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Fifty Messiahs And Still Waiting

Fifty Messiahs And Still Waiting Many deceivers who do not acknowledge Jesus Christ as coming in the flesh, have gone out into the world. Any such person is the deceiver and the antichrist” (2 John 1:7).    The Jewish bookstore proprietor, Mr. Golden, was adamant with me. “Jesus cannot be the Jewish Messiah. The world is still in virtual chaos; children are hungry; diseases kill millions; and war and terrorism are tragic realities. Where is the world’s universal peace and prosperity that originate from the Messiah’s coming? These did not accompany Jesus, did they?”    The normally gentle Orthodox Jewish bookseller did believe that a messiah would ultimately come based on his confidence in Jewish sages and rabbinic opinion. For example, the outstanding 12th-century theologian, physician, and philosopher, the famous Rabbi Moses Ben Maimon (“Rambam”) mandated in his “Thirteen Articles of Faith” the daily Orthodox Jewish recitation of, “I believe in the coming of the Messiah; and though he tarry, yet will I daily wait for him.”    Yet Rambam also strongly warned Jews against following false messiahs in his Letter to Yemen (1192) where he recounted the histories of four recent messianic claimants. These false messiahs had not only met with tragic fates; they also had brought shame, ridicule, and catastrophe on the Jewish world. Messiahs ranged from reportedly being miracle-working charismatic dreamers to messianic draftees compelled by Jewish people desperately needing national redemption.

By |2021-12-30T13:20:21-05:00December 30, 2021|Articles|0 Comments

The Ruach, the Jews, and the Pentecostal Experience

This article first ran in the Summer 2003 issue of Enrichment Magazine (2-pages). We need to be people of the Spirit (Ruach) to effectively communicate the gospel to the Jewish community. Jesus’ ministry to His own Jewish community bore signs of divine energy as He performed miracles to bless His Jewish kinfolk and to signal divine confirmation of His heaven-sent message. Jesus, like Paul, recognized that the Jew requires a sign. The Torah was received on Sinai 50 days after the Passover exodus (on Shavuot or Pentecost) amid the thunderous noise and fiery presence of God. Jewish tradition holds that God spoke in 70 languages on that occasion to indicate the universal intent of His Word. On another Day of Pentecost in a different millennium, 120 Jews in Jerusalem were filled with the Spirit amid a rushing mighty wind and tongues of fire. Heaven’s message was presented by a host of tongues to internationally gathered Jewish minds and hearts. Luke made clear the Jewish response was immensely positive.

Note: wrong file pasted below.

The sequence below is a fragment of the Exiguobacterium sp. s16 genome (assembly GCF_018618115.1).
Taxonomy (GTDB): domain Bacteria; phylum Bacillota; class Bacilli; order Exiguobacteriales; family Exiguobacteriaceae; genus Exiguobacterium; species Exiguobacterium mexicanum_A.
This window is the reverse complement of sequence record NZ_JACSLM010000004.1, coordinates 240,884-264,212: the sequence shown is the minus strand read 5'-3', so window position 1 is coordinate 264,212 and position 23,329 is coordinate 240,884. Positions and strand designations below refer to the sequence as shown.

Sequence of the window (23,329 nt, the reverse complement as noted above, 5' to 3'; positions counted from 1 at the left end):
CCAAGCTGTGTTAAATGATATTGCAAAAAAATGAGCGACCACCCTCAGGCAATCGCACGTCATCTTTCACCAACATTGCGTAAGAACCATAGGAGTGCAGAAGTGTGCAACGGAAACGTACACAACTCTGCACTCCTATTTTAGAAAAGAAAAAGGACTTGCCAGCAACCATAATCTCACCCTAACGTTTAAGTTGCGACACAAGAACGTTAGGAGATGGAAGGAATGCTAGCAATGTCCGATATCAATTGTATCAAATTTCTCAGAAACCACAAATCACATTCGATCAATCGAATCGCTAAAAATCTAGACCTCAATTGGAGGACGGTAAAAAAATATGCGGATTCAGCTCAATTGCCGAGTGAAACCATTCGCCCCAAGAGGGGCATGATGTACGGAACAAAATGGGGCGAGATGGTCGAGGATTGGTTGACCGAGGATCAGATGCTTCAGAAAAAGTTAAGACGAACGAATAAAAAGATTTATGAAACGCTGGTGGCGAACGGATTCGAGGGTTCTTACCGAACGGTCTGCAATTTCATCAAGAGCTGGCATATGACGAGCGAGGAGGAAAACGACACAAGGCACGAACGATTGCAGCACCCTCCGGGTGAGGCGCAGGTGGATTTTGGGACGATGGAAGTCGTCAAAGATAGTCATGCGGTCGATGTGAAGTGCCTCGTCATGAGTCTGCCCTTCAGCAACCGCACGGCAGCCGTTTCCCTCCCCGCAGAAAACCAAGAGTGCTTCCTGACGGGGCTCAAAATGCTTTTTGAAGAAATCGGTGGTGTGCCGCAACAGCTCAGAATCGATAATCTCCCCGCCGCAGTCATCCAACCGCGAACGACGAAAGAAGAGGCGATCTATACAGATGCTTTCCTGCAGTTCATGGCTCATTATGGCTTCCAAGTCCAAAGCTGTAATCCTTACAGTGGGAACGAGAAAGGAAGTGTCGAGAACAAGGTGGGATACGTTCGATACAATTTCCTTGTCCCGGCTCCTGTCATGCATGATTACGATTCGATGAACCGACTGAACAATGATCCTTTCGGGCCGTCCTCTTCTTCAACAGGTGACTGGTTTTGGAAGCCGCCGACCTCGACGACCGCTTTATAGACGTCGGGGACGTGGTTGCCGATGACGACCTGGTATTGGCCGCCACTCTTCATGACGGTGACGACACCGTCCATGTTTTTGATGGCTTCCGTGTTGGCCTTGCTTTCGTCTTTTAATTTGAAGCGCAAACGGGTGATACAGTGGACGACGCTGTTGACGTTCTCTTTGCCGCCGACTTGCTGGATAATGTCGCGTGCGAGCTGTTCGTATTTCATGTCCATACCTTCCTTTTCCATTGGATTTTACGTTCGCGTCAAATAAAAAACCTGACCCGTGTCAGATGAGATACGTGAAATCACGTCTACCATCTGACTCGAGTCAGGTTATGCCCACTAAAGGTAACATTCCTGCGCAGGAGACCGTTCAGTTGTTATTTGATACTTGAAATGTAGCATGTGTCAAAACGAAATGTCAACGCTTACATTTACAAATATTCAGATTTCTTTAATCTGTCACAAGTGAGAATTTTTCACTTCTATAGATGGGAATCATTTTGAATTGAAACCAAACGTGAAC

By |2021-12-30T12:53:45-05:00December 29, 2021|Articles|0 Comments

New Jewish Competition For Gentile Souls by Dr. Raymond L. Gannon Ph.D.

This article first ran in the Winter 2005 issue of Enrichment Magazine (3-pages). Months ago, God poured out His Spirit during a Pentecostal Messianic conference in New Jersey. Many Jewish believers were filled with the Holy Spirit, four were born again, and two people were miraculously healed. Pentecostal Jews who knew the voice of the Spirit showed the light of Christ to those in spiritual darkness.

By |2021-10-29T13:04:46-04:00October 28, 2021|Articles|0 Comments

Shifting Romance with Israel – Dissertation by Dr. Gannon, Ph.D

Israel and American Pentecostalism. This paper is for the serious Spirit-filled reader. The dissertation is 481 pages. This is the Hebrew University of Jerusalem dissertation by Dr. Raymond L. Gannon, Ph.D. Abstract: The Shifting Romance with Israel: American Pentecostal Ideology of Zionism and the Jewish State - The beginning of the twentieth century witnessed the nativity of fraternal twin movements: Zionism and American Pentecostalism. Both newborns, initially treated as weak and infantile in a religiously hostile world, had a basis of ideological support in three centuries of American myth and motif. The burgeoning Pentecostal movement of the early decades of the century, with its chief distinctive of speaking in tongues as initial evidence of Spirit-baptism, had great difficulty persuading Christian contemporaries of the legitimacy of their idiosyncratic doctrine or of their raison d’être on historical or theological grounds. To assure the perpetuity of the Pentecostal movement, a Latter Rain ideology was quickly created which used the contemporary Zionist revival as corroborating evidence of the concomitant divine undertakings to restore both Israel and the Church. Israel was to be restored to Zion even as the Church was restored to its radical first-century apostolic essence.

By |2021-10-29T13:15:05-04:00October 28, 2021|Articles|0 Comments

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